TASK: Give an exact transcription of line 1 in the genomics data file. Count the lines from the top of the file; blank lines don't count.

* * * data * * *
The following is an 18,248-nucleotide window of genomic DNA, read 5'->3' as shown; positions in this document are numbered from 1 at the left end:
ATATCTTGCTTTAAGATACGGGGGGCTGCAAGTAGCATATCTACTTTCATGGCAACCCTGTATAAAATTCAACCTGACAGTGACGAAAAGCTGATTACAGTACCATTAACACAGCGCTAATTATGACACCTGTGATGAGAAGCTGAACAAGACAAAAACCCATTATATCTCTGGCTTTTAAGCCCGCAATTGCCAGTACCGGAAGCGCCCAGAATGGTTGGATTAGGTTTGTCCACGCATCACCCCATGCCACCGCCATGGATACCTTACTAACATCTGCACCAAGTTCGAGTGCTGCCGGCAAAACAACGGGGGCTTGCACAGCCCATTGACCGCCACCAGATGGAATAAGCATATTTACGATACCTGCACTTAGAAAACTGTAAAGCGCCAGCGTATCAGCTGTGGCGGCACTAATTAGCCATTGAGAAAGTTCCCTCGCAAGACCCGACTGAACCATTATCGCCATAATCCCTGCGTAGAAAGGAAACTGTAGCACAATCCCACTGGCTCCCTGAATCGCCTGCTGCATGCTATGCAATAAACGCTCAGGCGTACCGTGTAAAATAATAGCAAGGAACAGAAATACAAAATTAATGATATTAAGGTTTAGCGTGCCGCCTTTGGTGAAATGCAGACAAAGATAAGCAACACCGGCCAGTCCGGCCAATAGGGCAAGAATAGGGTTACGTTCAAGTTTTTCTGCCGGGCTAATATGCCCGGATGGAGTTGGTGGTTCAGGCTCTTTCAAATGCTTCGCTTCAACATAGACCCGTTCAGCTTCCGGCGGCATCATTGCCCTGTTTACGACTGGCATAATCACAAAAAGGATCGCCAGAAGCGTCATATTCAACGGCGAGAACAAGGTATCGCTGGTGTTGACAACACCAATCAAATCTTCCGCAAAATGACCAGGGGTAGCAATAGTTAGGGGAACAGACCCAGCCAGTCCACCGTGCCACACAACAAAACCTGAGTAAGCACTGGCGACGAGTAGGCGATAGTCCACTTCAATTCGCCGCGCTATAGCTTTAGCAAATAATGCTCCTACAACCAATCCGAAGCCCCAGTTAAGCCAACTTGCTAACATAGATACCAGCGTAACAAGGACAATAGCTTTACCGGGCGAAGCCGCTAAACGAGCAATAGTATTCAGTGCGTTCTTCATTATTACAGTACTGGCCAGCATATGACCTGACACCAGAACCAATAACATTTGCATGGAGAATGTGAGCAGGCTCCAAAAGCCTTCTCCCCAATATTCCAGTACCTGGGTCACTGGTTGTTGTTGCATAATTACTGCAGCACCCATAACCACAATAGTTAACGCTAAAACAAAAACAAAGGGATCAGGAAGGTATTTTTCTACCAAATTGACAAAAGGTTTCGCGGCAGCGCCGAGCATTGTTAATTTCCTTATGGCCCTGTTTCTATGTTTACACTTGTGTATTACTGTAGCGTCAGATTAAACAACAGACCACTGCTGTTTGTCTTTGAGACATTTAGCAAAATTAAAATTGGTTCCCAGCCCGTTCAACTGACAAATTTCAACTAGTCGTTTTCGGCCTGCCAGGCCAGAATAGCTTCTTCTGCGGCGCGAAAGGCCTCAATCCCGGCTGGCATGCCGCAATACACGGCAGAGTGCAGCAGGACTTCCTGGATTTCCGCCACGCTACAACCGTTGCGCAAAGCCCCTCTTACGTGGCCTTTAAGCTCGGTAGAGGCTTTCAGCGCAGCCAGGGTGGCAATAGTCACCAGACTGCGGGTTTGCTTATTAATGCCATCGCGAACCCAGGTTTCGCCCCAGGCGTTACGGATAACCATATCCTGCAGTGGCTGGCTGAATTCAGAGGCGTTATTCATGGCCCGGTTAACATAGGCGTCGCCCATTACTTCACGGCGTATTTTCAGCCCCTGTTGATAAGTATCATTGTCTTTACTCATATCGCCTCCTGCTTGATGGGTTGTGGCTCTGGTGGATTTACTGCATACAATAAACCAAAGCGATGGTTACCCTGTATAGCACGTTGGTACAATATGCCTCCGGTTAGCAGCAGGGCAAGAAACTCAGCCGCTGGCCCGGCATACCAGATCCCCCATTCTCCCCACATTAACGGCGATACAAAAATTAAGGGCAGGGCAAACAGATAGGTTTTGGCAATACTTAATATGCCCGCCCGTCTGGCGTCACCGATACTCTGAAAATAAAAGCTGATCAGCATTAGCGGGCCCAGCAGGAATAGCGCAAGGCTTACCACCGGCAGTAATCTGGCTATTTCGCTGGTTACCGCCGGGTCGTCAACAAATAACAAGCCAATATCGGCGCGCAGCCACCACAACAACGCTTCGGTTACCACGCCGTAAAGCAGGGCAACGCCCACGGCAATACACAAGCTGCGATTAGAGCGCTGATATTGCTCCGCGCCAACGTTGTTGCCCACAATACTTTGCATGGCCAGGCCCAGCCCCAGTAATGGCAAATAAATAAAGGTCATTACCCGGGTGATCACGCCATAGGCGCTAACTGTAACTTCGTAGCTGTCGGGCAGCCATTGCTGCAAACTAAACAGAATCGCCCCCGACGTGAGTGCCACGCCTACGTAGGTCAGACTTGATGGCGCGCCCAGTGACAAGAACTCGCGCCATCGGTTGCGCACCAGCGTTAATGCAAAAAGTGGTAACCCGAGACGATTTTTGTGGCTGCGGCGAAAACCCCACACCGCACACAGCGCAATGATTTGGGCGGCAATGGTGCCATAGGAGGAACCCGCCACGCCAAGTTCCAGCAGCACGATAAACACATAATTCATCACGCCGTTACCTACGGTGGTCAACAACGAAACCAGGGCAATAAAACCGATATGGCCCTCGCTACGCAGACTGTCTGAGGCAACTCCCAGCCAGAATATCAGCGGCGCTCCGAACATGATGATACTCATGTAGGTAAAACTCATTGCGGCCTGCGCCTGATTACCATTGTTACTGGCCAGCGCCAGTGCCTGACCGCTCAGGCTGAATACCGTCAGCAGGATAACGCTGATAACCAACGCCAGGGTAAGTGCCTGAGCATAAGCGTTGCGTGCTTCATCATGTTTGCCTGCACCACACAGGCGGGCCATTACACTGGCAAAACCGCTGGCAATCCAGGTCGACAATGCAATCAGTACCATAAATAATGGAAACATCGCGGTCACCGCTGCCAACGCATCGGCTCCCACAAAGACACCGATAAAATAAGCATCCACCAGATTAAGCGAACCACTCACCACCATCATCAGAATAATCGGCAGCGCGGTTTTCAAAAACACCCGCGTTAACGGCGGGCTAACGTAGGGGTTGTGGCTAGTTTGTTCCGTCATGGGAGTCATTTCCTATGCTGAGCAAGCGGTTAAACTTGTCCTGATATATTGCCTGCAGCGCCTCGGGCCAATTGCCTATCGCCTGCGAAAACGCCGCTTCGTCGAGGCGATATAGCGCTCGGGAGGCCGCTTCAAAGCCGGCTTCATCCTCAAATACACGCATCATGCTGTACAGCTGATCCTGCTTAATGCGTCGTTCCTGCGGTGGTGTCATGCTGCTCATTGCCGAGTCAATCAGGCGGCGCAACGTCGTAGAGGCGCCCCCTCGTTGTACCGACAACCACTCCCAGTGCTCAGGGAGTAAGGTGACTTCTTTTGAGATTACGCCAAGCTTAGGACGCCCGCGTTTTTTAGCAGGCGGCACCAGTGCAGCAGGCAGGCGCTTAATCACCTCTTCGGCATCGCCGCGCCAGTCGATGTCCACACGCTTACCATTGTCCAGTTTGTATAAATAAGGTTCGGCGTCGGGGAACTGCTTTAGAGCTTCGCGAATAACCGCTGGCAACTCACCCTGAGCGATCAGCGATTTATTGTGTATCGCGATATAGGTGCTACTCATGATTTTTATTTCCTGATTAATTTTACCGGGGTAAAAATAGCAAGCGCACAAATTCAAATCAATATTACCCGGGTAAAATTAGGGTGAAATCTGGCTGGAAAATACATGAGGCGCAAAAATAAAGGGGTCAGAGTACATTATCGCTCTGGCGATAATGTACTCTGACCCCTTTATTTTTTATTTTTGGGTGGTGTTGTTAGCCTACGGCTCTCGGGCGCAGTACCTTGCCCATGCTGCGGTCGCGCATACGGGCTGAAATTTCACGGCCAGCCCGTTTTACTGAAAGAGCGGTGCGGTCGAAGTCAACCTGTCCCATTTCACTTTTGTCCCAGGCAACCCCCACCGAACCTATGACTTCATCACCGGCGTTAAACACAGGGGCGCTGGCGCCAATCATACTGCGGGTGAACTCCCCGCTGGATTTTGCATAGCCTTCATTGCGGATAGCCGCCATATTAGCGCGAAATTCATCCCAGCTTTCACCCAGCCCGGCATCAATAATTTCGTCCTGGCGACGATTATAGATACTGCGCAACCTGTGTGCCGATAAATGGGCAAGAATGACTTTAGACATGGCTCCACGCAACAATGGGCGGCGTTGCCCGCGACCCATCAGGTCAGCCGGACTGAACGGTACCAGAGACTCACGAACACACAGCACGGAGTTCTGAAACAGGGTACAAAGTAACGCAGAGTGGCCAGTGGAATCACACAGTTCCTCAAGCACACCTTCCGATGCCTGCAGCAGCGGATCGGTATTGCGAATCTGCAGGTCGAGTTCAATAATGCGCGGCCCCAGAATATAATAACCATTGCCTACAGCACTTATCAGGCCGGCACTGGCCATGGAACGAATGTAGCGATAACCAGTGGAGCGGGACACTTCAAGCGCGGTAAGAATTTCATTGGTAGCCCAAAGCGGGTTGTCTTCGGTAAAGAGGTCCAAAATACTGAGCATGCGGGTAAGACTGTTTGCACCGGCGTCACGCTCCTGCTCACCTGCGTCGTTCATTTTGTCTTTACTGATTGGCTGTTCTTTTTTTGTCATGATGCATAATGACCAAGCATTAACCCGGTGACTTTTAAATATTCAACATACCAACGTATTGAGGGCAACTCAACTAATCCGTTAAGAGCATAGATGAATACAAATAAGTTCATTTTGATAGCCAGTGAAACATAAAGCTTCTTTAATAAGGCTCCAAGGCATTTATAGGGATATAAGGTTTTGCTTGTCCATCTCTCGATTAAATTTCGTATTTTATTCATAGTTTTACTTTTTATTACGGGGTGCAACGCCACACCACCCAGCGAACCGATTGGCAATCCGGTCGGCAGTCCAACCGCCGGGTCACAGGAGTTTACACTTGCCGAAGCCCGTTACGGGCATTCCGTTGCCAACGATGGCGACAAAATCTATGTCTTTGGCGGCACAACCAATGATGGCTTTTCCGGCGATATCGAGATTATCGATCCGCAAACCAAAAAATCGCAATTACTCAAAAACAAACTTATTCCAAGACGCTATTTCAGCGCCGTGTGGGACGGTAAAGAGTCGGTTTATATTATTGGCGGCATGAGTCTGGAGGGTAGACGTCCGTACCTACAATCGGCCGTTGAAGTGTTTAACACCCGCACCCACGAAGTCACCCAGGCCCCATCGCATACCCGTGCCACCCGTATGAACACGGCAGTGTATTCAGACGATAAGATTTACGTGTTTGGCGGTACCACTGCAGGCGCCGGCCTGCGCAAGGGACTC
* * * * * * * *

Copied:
The following is an 18,248-nucleotide window of genomic DNA, read 5'->3' as shown; positions in this document are numbered from 1 at the left end: